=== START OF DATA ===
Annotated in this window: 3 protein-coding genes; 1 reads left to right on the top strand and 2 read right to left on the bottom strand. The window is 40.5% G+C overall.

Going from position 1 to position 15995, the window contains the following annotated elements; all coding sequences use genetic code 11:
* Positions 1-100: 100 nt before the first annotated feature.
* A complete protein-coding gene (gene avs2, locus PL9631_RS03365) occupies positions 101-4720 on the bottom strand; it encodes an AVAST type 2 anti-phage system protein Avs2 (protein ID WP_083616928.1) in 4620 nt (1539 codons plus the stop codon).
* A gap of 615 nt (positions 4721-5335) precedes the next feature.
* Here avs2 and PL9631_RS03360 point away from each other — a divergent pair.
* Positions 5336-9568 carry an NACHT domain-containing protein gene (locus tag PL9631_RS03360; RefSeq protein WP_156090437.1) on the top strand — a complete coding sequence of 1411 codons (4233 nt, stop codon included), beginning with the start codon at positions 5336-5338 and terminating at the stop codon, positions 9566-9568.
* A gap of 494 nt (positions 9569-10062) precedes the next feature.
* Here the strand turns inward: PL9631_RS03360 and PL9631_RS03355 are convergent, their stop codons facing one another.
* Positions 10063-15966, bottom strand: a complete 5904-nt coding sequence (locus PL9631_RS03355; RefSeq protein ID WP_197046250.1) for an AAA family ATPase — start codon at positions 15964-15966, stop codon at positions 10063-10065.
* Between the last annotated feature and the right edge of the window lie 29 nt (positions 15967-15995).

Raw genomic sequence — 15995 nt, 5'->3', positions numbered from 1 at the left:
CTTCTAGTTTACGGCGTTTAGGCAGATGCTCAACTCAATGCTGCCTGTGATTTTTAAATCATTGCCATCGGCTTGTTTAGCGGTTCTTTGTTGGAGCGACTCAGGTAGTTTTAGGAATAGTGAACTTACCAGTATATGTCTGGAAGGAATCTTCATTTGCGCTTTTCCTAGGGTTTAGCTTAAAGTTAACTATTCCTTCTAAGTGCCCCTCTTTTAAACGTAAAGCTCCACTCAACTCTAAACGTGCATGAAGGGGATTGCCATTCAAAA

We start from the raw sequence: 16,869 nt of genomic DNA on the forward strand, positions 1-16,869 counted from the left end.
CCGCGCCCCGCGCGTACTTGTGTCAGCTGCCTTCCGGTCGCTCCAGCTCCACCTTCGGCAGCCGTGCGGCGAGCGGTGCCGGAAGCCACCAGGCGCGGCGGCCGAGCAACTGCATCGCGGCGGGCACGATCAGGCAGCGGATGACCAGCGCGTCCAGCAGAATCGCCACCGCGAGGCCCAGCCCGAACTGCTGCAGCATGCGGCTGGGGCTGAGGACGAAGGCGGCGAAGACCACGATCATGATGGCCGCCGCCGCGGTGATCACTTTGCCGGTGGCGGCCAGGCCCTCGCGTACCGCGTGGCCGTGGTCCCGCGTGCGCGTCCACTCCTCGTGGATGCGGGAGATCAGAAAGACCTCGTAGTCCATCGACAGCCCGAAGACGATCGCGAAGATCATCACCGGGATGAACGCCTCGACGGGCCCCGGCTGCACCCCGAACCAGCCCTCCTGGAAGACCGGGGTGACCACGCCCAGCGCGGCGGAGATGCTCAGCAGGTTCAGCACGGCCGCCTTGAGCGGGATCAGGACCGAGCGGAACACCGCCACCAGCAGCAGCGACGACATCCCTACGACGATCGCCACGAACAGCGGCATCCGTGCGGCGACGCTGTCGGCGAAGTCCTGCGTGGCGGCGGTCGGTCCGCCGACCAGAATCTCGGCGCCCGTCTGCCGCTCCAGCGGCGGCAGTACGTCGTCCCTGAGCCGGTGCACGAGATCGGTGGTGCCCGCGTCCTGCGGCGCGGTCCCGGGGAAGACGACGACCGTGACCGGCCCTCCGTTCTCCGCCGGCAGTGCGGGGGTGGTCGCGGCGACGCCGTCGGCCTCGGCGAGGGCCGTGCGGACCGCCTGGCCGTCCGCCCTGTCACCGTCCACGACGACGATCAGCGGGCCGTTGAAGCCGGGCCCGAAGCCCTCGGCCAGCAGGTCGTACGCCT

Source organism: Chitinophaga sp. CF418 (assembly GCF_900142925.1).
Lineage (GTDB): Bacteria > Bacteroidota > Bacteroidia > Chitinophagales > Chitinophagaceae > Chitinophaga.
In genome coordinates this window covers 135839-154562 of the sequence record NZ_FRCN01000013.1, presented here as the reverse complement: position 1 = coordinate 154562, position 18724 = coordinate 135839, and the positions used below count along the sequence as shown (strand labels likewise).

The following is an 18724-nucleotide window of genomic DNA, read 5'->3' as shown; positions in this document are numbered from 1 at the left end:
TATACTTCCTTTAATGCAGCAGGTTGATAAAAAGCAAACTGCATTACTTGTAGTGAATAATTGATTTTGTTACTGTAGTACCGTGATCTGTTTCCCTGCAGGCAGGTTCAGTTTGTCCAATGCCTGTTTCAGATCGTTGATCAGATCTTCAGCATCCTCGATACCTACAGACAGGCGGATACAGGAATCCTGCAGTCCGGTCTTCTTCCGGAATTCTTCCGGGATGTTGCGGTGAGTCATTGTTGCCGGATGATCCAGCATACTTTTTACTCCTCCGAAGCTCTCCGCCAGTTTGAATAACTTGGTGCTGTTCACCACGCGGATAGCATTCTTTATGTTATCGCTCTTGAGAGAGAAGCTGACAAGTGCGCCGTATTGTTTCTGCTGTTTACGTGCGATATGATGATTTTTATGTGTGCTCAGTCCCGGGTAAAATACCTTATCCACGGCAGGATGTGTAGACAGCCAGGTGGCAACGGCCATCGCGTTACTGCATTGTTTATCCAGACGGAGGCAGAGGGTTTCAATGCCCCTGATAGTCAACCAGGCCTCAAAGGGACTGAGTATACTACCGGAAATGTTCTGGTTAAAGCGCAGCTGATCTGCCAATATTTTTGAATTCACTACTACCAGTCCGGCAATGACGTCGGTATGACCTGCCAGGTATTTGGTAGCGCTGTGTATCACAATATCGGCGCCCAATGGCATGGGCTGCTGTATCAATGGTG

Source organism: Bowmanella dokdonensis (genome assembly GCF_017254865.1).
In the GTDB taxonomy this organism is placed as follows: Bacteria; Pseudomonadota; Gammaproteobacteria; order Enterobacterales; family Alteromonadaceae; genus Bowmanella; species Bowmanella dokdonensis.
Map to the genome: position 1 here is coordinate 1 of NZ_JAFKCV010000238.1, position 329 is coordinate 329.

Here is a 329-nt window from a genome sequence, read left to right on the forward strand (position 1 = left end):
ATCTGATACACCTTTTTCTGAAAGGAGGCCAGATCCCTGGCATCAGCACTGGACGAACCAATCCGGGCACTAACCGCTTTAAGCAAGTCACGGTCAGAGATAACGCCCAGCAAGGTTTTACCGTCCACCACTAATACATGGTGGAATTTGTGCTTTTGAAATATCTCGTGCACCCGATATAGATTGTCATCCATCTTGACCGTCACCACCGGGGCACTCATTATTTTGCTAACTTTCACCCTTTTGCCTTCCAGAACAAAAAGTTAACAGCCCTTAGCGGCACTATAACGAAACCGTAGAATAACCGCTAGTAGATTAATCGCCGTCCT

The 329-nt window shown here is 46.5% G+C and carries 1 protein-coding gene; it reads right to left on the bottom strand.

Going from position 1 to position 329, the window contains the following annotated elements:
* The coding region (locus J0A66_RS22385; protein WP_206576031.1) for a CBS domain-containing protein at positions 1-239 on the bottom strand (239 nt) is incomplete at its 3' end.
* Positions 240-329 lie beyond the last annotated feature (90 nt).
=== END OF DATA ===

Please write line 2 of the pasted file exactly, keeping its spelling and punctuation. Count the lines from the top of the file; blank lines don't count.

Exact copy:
Going from position 1 to position 15995, the window contains the following annotated elements; all coding sequences use genetic code 11: